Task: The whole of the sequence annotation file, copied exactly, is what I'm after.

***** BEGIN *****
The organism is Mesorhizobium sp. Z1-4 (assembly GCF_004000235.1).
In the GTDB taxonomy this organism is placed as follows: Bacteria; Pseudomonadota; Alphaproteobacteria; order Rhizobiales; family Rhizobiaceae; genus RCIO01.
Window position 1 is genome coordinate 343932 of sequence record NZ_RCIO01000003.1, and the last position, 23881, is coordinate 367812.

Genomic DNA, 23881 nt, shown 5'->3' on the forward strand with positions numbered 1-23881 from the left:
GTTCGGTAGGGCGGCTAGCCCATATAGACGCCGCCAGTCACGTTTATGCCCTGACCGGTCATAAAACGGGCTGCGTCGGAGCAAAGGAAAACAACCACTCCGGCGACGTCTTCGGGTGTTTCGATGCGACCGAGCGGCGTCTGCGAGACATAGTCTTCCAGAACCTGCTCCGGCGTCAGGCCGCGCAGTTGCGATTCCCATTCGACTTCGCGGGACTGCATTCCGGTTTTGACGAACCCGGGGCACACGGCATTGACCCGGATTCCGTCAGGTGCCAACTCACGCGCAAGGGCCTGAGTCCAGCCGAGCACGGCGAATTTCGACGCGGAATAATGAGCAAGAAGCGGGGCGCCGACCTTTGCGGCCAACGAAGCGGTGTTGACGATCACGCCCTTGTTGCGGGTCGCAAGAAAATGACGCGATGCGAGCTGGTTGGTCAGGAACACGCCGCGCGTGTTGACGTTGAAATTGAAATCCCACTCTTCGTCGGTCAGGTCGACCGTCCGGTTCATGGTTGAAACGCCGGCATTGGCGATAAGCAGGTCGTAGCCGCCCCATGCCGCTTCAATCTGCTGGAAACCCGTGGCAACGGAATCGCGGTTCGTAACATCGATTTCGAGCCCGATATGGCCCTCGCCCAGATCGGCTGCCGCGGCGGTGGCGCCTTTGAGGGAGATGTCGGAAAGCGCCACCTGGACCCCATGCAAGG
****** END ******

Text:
The organism is Mesorhizobium sp. Z1-4 (assembly GCF_004000235.1).
In the GTDB taxonomy this organism is placed as follows: Bacteria; Pseudomonadota; Alphaproteobacteria; order Rhizobiales; family Rhizobiaceae; genus RCIO01.
Window position 1 is genome coordinate 343932 of sequence record NZ_RCIO01000003.1, and the last position, 23881, is coordinate 367812.

Genomic DNA, 23881 nt, shown 5'->3' on the forward strand with positions numbered 1-23881 from the left:
GTTCGGTAGGGCGGCTAGCCCATATAGACGCCGCCAGTCACGTTTATGCCCTGACCGGTCATAAAACGGGCTGCGTCGGAGCAAAGGAAAACAACCACTCCGGCGACGTCTTCGGGTGTTTCGATGCGACCGAGCGGCGTCTGCGAGACATAGTCTTCCAGAACCTGCTCCGGCGTCAGGCCGCGCAGTTGCGATTCCCATTCGACTTCGCGGGACTGCATTCCGGTTTTGACGAACCCGGGGCACACGGCATTGACCCGGATTCCGTCAGGTGCCAACTCACGCGCAAGGGCCTGAGTCCAGCCGAGCACGGCGAATTTCGACGCGGAATAATGAGCAAGAAGCGGGGCGCCGACCTTTGCGGCCAACGAAGCGGTGTTGACGATCACGCCCTTGTTGCGGGTCGCAAGAAAATGACGCGATGCGAGCTGGTTGGTCAGGAACACGCCGCGCGTGTTGACGTTGAAATTGAAATCCCACTCTTCGTCGGTCAGGTCGACCGTCCGGTTCATGGTTGAAACGCCGGCATTGGCGATAAGCAGGTCGTAGCCGCCCCATGCCGCTTCAATCTGCTGGAAACCCGTGGCAACGGAATCGCGGTTCGTAACATCGATTTCGAGCCCGATATGGCCCTCGCCCAGATCGGCTGCCGCGGCGGTGGCGCCTTTGAGGGAGATGTCGGAAAGCGCCACCTGGACCCCATGCAAGG